However, it has been determined that it may be difficult to anticipate all of the factors which affect “fly height”, and consequently, some variations in the fly height result randomly. These variations should be identified when they occur because if the fly height is too large, the result is that information is not being recorded properly on the media. This condition may make it necessary to return the write head to the same location and rewrite the information.
FIG. 1 illustrates a circuit of the prior art. In this circuit, two filters are connected in parallel. These filters maybe a 10 pole band pass filter. The filter 100 may have a band pass frequency of F while the filter 102 has a band pass frequency of frequency 3F. The filter 100 filters out everything but the first harmonic of the input signal, and the filter 102 filters out everything but the third harmonic of the input signal. The output of filter 100 is connected to a peak detector circuit 104 to detect the peaks from the output of the filter 100. Additionally, a peak detector circuit 106 is connected to the output of filter 102. The peak detector circuit 106 detects the peak signal from the filter 102. The output of the peak detector circuit 104 and the output from the peak detector circuit 106 are connected to a dividing circuit 108 to divide the outputs from peak detectors 104 and 106. The problem with this circuit is that it is complex and difficult to implement. A circuit is required that provides accurate indication of fly height and is easy to implement.
The present invention determines fly height by sensing changes in the PW50 of a pulse being output from the head of a disk drive system. PW50 is essentially an indication of the sharpness of the head output signal. The present invention senses changes in the degree of sharpness of this signal as an indication of the height of the head flying over the surface of the disk drive. The signal sharpness (or PW50) of the signal is determined from the ratio of the amplitude of the peak signal and the area under the curve of the signal. This ratio is an indication of fly height. The present invention eliminates the need to employ band pass filters to filter the first harmonic and the third harmonic. The present invention determines the PW50, which is a measure of the pulse width at 50% of the peak amplitude, from the input signal. The present invention uses a peak detector in parallel with a full wave rectifier and integration circuit to determine the ratio which is an indication of the head fly height.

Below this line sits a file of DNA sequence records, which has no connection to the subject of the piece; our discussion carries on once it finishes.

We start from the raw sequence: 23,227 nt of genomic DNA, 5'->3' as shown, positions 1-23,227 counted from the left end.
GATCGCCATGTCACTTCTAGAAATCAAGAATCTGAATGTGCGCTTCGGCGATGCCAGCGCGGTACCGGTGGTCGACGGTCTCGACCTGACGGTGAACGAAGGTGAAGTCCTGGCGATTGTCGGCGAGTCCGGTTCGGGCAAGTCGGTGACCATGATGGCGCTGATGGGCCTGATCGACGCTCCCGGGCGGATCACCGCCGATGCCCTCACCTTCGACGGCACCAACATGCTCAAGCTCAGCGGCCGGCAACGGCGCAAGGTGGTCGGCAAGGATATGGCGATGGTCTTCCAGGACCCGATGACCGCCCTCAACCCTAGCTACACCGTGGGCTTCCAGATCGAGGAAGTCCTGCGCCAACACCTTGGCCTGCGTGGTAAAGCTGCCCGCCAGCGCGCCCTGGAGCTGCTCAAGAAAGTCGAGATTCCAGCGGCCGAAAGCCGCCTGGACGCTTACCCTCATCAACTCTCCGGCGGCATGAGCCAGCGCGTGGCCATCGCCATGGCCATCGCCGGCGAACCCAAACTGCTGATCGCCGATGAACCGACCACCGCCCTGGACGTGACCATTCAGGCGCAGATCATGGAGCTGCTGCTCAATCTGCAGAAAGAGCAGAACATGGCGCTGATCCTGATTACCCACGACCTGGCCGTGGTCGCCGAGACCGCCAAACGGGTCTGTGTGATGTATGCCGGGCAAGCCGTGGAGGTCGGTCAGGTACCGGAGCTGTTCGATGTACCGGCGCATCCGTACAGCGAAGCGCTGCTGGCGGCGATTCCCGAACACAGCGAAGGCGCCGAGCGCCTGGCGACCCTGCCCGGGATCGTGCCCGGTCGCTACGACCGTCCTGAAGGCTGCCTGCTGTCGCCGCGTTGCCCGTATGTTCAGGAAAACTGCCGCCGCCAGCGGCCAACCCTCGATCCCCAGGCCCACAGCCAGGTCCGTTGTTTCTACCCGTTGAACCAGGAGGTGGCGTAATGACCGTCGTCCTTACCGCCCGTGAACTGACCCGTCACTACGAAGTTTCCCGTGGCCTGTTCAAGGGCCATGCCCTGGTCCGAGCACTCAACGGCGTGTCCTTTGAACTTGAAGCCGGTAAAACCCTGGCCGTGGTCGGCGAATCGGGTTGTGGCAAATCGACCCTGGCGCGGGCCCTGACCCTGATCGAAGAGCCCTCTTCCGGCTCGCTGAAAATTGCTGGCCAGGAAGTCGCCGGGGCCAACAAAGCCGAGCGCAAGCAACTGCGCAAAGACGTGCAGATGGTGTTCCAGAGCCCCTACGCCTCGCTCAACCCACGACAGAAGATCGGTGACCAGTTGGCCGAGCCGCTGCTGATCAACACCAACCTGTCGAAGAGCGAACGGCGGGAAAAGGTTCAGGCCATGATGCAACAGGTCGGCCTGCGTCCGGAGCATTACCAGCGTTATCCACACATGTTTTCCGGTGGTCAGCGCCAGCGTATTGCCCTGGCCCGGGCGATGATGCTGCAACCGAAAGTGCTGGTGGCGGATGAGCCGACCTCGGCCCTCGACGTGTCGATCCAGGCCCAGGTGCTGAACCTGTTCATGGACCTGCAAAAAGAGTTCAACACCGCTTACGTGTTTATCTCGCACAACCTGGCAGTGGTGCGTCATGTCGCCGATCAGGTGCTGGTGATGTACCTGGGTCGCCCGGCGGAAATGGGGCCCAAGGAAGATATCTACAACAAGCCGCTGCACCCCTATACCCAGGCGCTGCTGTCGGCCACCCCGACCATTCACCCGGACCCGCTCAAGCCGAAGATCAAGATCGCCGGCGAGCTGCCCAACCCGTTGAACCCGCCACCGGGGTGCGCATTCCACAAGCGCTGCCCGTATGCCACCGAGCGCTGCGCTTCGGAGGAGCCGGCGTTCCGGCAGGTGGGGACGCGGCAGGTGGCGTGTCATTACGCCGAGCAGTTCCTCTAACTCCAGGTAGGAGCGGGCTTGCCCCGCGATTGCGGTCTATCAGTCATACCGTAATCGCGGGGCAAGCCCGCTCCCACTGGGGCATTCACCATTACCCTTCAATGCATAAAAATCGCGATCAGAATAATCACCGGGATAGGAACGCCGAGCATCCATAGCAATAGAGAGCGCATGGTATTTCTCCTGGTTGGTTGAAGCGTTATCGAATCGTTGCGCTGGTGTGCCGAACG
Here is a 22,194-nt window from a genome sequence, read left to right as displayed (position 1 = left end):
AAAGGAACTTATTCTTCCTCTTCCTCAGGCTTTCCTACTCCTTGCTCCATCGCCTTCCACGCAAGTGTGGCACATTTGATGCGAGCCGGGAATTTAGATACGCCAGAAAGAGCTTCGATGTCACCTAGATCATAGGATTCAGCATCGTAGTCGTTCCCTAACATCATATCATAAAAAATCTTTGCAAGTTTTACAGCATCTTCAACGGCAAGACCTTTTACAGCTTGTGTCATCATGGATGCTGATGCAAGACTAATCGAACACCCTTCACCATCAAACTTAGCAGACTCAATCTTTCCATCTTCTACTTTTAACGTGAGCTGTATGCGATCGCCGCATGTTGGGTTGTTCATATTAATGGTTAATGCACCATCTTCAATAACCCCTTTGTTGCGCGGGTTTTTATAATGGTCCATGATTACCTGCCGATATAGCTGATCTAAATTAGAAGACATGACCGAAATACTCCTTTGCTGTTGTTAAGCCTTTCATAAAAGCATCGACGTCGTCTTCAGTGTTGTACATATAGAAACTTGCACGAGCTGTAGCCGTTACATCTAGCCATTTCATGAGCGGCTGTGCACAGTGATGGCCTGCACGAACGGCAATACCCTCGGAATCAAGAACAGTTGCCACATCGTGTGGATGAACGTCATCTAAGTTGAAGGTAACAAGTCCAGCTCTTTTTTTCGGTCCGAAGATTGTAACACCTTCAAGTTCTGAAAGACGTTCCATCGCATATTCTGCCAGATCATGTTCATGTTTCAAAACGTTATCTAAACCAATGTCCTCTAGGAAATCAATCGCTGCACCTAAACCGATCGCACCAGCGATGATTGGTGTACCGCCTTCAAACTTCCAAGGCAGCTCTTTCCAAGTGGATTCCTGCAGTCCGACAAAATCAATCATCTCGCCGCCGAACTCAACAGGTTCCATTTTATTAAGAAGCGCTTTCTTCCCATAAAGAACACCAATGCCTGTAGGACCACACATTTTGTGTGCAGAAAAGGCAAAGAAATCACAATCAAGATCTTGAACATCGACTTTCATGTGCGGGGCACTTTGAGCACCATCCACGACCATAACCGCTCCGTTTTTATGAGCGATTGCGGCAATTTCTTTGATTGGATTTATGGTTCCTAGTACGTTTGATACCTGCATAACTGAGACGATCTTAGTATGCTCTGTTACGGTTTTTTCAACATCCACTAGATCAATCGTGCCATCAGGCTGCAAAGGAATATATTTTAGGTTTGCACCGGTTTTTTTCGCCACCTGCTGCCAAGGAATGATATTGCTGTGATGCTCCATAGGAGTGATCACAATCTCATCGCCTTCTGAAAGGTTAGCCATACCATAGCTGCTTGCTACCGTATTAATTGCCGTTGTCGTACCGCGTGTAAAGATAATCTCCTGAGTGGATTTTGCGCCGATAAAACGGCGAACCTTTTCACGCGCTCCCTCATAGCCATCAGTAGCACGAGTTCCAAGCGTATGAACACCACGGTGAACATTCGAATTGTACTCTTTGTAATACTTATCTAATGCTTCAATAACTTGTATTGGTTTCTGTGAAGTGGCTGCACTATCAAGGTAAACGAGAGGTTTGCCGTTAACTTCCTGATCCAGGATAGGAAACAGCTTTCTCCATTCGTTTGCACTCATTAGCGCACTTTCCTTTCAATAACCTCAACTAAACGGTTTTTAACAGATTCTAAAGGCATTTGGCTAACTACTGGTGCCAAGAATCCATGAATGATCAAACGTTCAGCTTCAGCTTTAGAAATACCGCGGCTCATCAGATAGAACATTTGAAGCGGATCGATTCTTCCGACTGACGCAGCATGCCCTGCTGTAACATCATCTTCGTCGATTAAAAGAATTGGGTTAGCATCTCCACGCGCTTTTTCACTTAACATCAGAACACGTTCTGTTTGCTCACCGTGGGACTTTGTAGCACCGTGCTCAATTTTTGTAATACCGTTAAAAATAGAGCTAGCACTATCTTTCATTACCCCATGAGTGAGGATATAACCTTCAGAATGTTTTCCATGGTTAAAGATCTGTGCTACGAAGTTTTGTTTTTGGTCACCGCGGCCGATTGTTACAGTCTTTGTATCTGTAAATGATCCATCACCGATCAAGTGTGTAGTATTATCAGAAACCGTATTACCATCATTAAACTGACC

FIG. 1 illustrates a fly height detection circuit;
FIG. 2 illustrates a fly height detection circuit of the present invention;
FIG. 3 illustrates a relation between the PW50 with a relatively sharp pulse;
FIG. 4 illustrates a relation between the PW50 with a relatively wide pulse;
FIG. 5 illustrates a relation between fly height and radial displacement; and
FIG. 6 illustrates a system diagram of the present invention.
PW50 is defined as the width of a pulse at a point half way between its peak and its base. This point is illustrated in FIG. 3 as element 302 for the pulse A. Typically, the higher the head is flying off the surface of the media in a disk drive system, the pulses that are output from the head are wider. That is, the signal PW50 is greater. When the head is just sufficiently off the surface to read the disk, a relatively narrow pulse is output from the head as illustrated in FIG. 3. Correspondingly, the PW50 is relatively small. However, as the flying height of the head from the disk surface increases, the pulses output from the head become wider such as illustrated in FIG. 4, and the PW50 becomes significantly greater. Thus, signal PW50 affords a good indication of the actual fly height.
FIG. 3 and FIG. 4 illustrate two examples of a narrow pulse and a wide pulse respectively. Depending on the fly height, the relative width would vary. In theory, there are an infinite number of pulses with widths between the two illustrated.
There are many ways for implementing a circuit to determine fly height based upon PW50. If H1 represents the amplitude of the pulse in FIG. 3 and A1 represents the area of the pulse then